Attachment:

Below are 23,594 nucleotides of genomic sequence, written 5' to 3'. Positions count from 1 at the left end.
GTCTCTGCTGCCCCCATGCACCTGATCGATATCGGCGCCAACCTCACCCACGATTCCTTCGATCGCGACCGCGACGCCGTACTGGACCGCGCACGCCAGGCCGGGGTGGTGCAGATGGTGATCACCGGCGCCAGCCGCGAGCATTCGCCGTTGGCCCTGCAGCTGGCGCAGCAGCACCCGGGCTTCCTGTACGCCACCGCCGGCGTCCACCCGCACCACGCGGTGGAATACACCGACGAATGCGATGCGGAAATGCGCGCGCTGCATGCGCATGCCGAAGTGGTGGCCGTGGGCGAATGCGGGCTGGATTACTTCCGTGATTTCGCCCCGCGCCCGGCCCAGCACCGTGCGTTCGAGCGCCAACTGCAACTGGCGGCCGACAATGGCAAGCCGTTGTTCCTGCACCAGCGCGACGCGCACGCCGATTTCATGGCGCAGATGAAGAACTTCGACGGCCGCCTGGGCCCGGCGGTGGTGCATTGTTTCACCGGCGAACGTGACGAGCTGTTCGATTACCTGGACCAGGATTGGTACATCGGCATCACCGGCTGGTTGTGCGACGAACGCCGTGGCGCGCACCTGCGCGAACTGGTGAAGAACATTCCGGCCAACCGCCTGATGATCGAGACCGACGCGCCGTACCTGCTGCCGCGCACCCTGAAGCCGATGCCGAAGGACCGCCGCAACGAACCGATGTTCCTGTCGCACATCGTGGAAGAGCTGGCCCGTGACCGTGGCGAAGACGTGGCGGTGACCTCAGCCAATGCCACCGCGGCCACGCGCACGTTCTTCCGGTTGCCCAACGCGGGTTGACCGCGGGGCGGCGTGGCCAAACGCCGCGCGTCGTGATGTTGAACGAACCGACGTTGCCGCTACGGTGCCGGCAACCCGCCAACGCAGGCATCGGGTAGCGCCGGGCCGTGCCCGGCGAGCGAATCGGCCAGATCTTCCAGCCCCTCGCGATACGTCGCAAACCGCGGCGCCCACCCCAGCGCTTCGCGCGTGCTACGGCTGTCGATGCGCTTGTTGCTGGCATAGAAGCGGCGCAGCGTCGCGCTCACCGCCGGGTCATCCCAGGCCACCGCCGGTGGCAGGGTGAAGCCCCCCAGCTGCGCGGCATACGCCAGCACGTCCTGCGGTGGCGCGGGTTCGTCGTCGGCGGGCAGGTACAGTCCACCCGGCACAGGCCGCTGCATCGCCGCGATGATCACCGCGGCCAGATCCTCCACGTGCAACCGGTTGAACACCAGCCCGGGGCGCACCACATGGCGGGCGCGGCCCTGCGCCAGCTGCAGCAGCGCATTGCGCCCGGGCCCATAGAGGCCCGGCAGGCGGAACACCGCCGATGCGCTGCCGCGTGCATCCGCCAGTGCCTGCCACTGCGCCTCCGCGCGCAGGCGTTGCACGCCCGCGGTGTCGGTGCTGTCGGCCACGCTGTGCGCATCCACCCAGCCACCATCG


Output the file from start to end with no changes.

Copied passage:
Below are 23,594 nucleotides of genomic sequence, written 5' to 3'. Positions count from 1 at the left end.
GTCTCTGCTGCCCCCATGCACCTGATCGATATCGGCGCCAACCTCACCCACGATTCCTTCGATCGCGACCGCGACGCCGTACTGGACCGCGCACGCCAGGCCGGGGTGGTGCAGATGGTGATCACCGGCGCCAGCCGCGAGCATTCGCCGTTGGCCCTGCAGCTGGCGCAGCAGCACCCGGGCTTCCTGTACGCCACCGCCGGCGTCCACCCGCACCACGCGGTGGAATACACCGACGAATGCGATGCGGAAATGCGCGCGCTGCATGCGCATGCCGAAGTGGTGGCCGTGGGCGAATGCGGGCTGGATTACTTCCGTGATTTCGCCCCGCGCCCGGCCCAGCACCGTGCGTTCGAGCGCCAACTGCAACTGGCGGCCGACAATGGCAAGCCGTTGTTCCTGCACCAGCGCGACGCGCACGCCGATTTCATGGCGCAGATGAAGAACTTCGACGGCCGCCTGGGCCCGGCGGTGGTGCATTGTTTCACCGGCGAACGTGACGAGCTGTTCGATTACCTGGACCAGGATTGGTACATCGGCATCACCGGCTGGTTGTGCGACGAACGCCGTGGCGCGCACCTGCGCGAACTGGTGAAGAACATTCCGGCCAACCGCCTGATGATCGAGACCGACGCGCCGTACCTGCTGCCGCGCACCCTGAAGCCGATGCCGAAGGACCGCCGCAACGAACCGATGTTCCTGTCGCACATCGTGGAAGAGCTGGCCCGTGACCGTGGCGAAGACGTGGCGGTGACCTCAGCCAATGCCACCGCGGCCACGCGCACGTTCTTCCGGTTGCCCAACGCGGGTTGACCGCGGGGCGGCGTGGCCAAACGCCGCGCGTCGTGATGTTGAACGAACCGACGTTGCCGCTACGGTGCCGGCAACCCGCCAACGCAGGCATCGGGTAGCGCCGGGCCGTGCCCGGCGAGCGAATCGGCCAGATCTTCCAGCCCCTCGCGATACGTCGCAAACCGCGGCGCCCACCCCAGCGCTTCGCGCGTGCTACGGCTGTCGATGCGCTTGTTGCTGGCATAGAAGCGGCGCAGCGTCGCGCTCACCGCCGGGTCATCCCAGGCCACCGCCGGTGGCAGGGTGAAGCCCCCCAGCTGCGCGGCATACGCCAGCACGTCCTGCGGTGGCGCGGGTTCGTCGTCGGCGGGCAGGTACAGTCCACCCGGCACAGGCCGCTGCATCGCCGCGATGATCACCGCGGCCAGATCCTCCACGTGCAACCGGTTGAACACCAGCCCGGGGCGCACCACATGGCGGGCGCGGCCCTGCGCCAGCTGCAGCAGCGCATTGCGCCCGGGCCCATAGAGGCCCGGCAGGCGGAACACCGCCGATGCGCTGCCGCGTGCATCCGCCAGTGCCTGCCACTGCGCCTCCGCGCGCAGGCGTTGCACGCCCGCGGTGTCGGTGCTGTCGGCCACGCTGTGCGCATCCACCCAGCCACCATCG